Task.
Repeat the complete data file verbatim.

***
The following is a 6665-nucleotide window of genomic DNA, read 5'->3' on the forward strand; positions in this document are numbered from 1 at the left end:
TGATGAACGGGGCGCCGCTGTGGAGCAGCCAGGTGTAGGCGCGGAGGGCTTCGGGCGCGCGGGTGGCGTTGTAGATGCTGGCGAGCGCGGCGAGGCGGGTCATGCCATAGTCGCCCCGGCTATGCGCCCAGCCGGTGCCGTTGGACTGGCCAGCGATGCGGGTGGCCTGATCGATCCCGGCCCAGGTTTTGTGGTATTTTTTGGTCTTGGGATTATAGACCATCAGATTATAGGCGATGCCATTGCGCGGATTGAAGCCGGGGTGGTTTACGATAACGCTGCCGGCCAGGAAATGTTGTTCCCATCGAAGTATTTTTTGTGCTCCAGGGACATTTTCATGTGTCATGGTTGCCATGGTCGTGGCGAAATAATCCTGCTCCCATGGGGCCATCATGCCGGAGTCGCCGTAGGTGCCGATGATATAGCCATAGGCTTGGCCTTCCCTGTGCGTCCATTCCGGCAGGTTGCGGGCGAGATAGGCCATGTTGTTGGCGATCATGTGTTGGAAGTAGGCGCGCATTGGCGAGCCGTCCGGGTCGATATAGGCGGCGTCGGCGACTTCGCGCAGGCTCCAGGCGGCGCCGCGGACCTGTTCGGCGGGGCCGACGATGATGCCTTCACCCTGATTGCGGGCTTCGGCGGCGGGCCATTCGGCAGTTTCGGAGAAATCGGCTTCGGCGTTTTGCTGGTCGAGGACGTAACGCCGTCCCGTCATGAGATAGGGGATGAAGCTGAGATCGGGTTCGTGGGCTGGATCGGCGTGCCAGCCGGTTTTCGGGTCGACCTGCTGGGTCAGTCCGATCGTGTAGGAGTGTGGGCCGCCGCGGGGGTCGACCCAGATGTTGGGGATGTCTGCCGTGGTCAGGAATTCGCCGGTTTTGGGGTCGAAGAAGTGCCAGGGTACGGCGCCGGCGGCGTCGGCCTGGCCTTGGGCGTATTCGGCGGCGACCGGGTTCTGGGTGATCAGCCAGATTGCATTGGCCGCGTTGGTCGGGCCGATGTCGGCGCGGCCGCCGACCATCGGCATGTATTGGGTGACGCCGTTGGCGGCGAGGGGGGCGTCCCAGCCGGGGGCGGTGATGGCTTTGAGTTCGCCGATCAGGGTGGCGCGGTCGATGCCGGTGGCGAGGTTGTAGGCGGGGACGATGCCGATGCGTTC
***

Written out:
The following is a 6665-nucleotide window of genomic DNA, read 5'->3' on the forward strand; positions in this document are numbered from 1 at the left end:
TGATGAACGGGGCGCCGCTGTGGAGCAGCCAGGTGTAGGCGCGGAGGGCTTCGGGCGCGCGGGTGGCGTTGTAGATGCTGGCGAGCGCGGCGAGGCGGGTCATGCCATAGTCGCCCCGGCTATGCGCCCAGCCGGTGCCGTTGGACTGGCCAGCGATGCGGGTGGCCTGATCGATCCCGGCCCAGGTTTTGTGGTATTTTTTGGTCTTGGGATTATAGACCATCAGATTATAGGCGATGCCATTGCGCGGATTGAAGCCGGGGTGGTTTACGATAACGCTGCCGGCCAGGAAATGTTGTTCCCATCGAAGTATTTTTTGTGCTCCAGGGACATTTTCATGTGTCATGGTTGCCATGGTCGTGGCGAAATAATCCTGCTCCCATGGGGCCATCATGCCGGAGTCGCCGTAGGTGCCGATGATATAGCCATAGGCTTGGCCTTCCCTGTGCGTCCATTCCGGCAGGTTGCGGGCGAGATAGGCCATGTTGTTGGCGATCATGTGTTGGAAGTAGGCGCGCATTGGCGAGCCGTCCGGGTCGATATAGGCGGCGTCGGCGACTTCGCGCAGGCTCCAGGCGGCGCCGCGGACCTGTTCGGCGGGGCCGACGATGATGCCTTCACCCTGATTGCGGGCTTCGGCGGCGGGCCATTCGGCAGTTTCGGAGAAATCGGCTTCGGCGTTTTGCTGGTCGAGGACGTAACGCCGTCCCGTCATGAGATAGGGGATGAAGCTGAGATCGGGTTCGTGGGCTGGATCGGCGTGCCAGCCGGTTTTCGGGTCGACCTGCTGGGTCAGTCCGATCGTGTAGGAGTGTGGGCCGCCGCGGGGGTCGACCCAGATGTTGGGGATGTCTGCCGTGGTCAGGAATTCGCCGGTTTTGGGGTCGAAGAAGTGCCAGGGTACGGCGCCGGCGGCGTCGGCCTGGCCTTGGGCGTATTCGGCGGCGACCGGGTTCTGGGTGATCAGCCAGATTGCATTGGCCGCGTTGGTCGGGCCGATGTCGGCGCGGCCGCCGACCATCGGCATGTATTGGGTGACGCCGTTGGCGGCGAGGGGGGCGTCCCAGCCGGGGGCGGTGATGGCTTTGAGTTCGCCGATCAGGGTGGCGCGGTCGATGCCGGTGGCGAGGTTGTAGGCGGGGACGATGCCGATGCGTTC